The Navajo as Seen by the Franciscans, 1920-1950: A Sourcebook by Howard M. BahrThe Navajo as Seen by the Franciscans, 1920-1950: A Sourcebook by Howard M. Bahr

The Navajo as Seen by the Franciscans, 1920-1950: A Sourcebook

byHoward M. Bahr

Hardcover | December 29, 2011

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Continuing where the author's previous volume left off, The Navajo as Seen by the Franciscans, 1920-1950: A Sourcebook picks up the story of one of the great cultural confluences in American history. It reflects, from the standpoint of the Franciscan missionaries, the joining of two starkly different ways of life. The years between 1920 and 1950 were not tame times for the Navajos. They were faced with epidemics, a federal education policy that sometimes fostered "child stealing," the era of stock-reduction and the attendant impoverishment of the entire tribe, Navajo political reorganization, a failed mid-1930s attempt to shift Navajo education from boarding schools to day schools, and continual deep underfunding of Navajo programs until the U.S. Congress, spurred by unprecedented media attention to Navajo poverty, in 1950 passed the Navajo-Hopi Rehabilitation Bill.Consisting of both primary-first-hand accounts of families visited, events observed, and actions taken in which the writer participated directly-and secondary-the historical record based on the writings of others-sources of Franciscan writings, the Franciscan literature sampled in this book mirrors the Navajo of the early and mid-20th century. The texts created by the Franciscans and their associates in the course of their labors, constitute a seldom-quoted, little-read, generally difficult-to-access literature of enormous importance to the history of Navajo-white relations. Many of the Franciscans who came to the reservation stayed there for their entire working lives, spending decades learning the Navajo language and serving the population. Their writings to each other, whether published in mission journals or preserved in their correspondence, present an intimate view of Navajo life as observed by missionaries dedicated to serving the Navajo, burying their dead, serving as their advocates with the institutions of white America, teaching their children, and trying themselves to learn the Navajo language.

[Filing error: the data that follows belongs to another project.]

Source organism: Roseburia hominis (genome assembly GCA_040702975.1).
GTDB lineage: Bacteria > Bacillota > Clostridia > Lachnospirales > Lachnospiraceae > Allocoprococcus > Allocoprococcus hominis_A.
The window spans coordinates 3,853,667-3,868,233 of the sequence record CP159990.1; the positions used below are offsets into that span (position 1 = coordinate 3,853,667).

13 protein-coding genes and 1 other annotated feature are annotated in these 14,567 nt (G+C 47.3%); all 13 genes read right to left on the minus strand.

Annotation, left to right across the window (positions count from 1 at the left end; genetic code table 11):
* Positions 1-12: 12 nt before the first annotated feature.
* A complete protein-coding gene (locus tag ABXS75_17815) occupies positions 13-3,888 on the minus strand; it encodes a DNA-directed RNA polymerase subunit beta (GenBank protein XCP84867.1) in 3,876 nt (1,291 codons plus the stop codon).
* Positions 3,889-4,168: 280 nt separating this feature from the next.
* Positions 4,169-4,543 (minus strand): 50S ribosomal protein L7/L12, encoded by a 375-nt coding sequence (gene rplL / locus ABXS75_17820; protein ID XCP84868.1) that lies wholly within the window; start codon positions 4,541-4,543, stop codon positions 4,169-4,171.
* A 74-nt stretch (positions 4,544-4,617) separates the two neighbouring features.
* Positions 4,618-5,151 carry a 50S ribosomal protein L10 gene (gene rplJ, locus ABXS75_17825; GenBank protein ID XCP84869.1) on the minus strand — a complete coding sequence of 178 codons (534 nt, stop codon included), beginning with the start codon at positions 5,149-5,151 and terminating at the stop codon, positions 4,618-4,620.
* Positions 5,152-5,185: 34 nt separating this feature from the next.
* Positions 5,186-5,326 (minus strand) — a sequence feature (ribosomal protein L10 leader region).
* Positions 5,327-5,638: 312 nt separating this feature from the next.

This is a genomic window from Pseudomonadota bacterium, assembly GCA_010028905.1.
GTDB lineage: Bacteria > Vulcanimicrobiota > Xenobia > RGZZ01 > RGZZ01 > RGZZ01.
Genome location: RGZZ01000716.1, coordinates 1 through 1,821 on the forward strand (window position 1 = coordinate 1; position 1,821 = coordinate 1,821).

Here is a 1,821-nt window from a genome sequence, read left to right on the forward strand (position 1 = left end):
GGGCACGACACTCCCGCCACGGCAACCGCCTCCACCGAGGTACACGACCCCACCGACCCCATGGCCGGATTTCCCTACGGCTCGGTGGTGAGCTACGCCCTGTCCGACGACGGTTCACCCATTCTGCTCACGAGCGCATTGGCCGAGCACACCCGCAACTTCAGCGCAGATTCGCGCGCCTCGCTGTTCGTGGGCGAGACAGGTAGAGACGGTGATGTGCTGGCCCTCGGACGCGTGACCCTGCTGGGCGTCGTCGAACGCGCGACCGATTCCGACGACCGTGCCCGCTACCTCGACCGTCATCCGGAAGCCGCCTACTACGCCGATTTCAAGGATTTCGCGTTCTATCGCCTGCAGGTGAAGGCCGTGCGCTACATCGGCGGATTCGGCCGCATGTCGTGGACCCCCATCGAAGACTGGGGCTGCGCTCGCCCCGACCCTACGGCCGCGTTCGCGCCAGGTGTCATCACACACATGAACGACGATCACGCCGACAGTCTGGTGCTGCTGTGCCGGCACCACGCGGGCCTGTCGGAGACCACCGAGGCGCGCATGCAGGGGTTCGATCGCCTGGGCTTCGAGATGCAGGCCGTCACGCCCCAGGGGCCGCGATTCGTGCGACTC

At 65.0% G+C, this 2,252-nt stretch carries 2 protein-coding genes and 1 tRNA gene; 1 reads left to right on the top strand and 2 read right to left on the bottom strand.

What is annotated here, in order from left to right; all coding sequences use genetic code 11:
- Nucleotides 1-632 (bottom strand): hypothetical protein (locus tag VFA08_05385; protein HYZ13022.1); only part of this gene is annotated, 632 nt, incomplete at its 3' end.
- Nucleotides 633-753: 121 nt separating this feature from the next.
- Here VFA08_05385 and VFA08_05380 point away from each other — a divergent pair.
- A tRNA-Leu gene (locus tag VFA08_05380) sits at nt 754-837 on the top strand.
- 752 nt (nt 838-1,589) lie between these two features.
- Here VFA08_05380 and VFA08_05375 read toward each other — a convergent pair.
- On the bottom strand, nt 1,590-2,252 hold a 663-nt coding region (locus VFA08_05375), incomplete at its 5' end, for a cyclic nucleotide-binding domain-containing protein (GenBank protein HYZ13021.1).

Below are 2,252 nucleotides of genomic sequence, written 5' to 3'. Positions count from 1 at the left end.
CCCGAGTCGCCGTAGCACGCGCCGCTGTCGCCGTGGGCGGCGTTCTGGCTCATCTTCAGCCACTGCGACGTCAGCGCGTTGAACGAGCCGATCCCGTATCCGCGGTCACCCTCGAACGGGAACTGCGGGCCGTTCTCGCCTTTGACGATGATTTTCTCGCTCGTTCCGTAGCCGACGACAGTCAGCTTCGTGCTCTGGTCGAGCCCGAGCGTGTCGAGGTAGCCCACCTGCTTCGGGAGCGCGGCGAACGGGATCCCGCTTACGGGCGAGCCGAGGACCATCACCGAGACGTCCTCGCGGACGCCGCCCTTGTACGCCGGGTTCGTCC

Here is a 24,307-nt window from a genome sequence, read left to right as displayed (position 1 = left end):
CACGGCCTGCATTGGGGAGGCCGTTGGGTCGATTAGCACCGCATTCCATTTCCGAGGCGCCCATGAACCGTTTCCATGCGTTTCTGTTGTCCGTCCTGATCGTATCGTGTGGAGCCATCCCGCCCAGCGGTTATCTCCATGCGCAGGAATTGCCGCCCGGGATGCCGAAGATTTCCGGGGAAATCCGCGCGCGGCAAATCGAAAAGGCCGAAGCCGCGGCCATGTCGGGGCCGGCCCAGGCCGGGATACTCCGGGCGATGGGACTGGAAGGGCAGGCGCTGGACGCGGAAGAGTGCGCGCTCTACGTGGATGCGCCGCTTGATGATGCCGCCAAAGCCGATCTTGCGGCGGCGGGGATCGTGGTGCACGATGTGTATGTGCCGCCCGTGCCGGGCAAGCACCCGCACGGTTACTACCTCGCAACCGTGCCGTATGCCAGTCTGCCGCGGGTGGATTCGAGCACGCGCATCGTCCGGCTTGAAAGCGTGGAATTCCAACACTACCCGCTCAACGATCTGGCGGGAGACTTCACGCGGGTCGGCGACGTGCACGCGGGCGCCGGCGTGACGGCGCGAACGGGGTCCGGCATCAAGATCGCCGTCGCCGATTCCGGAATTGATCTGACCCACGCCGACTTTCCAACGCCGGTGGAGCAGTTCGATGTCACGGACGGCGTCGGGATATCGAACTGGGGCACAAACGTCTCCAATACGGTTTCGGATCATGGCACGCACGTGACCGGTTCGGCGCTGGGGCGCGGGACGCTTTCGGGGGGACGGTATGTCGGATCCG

Howard M. Bahr is professor of sociology at Brigham Young University. He is the author of The Navajo as Seen by the Franciscans, 1898-1921: A Sourcebook (Scarecrow, 2004).
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Title:The Navajo as Seen by the Franciscans, 1920-1950: A SourcebookFormat:HardcoverDimensions:682 pages, 9.37 × 6.59 × 2.07 inPublished:December 29, 2011Publisher:Scarecrow PressLanguage:English

The following ISBNs are associated with this title:

ISBN - 10:0810867524

ISBN - 13:9780810867529

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Editorial Reviews

This book is part of the Native American Resources Series and has a distinguished advisory board of scholars in American Indian studies, most of whom are American Indians. This is reassuring in terms of accuracy and significance, particularly in this volume which raises critical questions....These records provide absolutely engrossing reading and make a significant historical contribution.